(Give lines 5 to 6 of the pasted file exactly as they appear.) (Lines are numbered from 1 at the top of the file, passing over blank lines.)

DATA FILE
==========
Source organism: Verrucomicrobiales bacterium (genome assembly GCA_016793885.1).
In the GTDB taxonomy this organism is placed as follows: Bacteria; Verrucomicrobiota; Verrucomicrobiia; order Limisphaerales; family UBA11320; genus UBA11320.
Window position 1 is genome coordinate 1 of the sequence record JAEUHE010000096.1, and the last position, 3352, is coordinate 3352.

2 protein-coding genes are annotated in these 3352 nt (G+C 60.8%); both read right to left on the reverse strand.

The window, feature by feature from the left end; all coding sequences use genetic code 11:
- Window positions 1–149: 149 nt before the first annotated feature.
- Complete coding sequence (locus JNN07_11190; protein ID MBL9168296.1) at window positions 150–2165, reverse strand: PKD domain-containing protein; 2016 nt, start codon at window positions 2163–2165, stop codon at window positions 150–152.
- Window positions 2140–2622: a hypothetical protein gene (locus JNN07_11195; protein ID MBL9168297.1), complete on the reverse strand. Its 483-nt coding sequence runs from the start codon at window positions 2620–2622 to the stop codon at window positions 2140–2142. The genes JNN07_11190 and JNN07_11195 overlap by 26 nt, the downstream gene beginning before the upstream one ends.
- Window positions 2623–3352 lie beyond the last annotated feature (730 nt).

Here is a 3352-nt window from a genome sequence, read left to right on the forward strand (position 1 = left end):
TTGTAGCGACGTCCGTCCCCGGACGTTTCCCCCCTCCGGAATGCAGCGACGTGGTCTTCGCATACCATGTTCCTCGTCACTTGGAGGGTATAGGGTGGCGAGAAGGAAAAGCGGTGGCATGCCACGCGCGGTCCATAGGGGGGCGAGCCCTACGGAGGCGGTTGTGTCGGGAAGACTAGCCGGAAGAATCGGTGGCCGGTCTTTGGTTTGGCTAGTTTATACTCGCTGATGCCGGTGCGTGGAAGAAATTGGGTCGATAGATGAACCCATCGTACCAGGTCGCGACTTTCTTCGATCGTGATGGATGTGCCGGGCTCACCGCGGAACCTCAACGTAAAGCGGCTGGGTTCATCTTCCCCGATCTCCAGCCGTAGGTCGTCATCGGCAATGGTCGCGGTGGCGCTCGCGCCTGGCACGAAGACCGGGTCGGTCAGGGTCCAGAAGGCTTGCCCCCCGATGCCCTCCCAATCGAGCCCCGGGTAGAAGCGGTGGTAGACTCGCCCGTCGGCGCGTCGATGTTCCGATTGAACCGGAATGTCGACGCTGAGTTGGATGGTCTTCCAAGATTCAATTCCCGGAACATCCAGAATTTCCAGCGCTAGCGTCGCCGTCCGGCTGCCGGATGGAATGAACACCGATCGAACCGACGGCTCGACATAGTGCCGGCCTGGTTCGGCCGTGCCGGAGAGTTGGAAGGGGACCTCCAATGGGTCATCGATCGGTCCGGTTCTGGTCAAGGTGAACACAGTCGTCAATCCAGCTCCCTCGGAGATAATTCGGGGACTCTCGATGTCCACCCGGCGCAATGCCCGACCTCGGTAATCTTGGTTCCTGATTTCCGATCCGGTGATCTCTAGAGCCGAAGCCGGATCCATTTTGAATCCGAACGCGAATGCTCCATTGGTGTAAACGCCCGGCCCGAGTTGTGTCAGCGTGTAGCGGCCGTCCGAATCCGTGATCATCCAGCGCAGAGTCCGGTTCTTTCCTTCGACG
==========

The window, feature by feature from the left end; all coding sequences use genetic code 11:
- Window positions 1–149: 149 nt before the first annotated feature.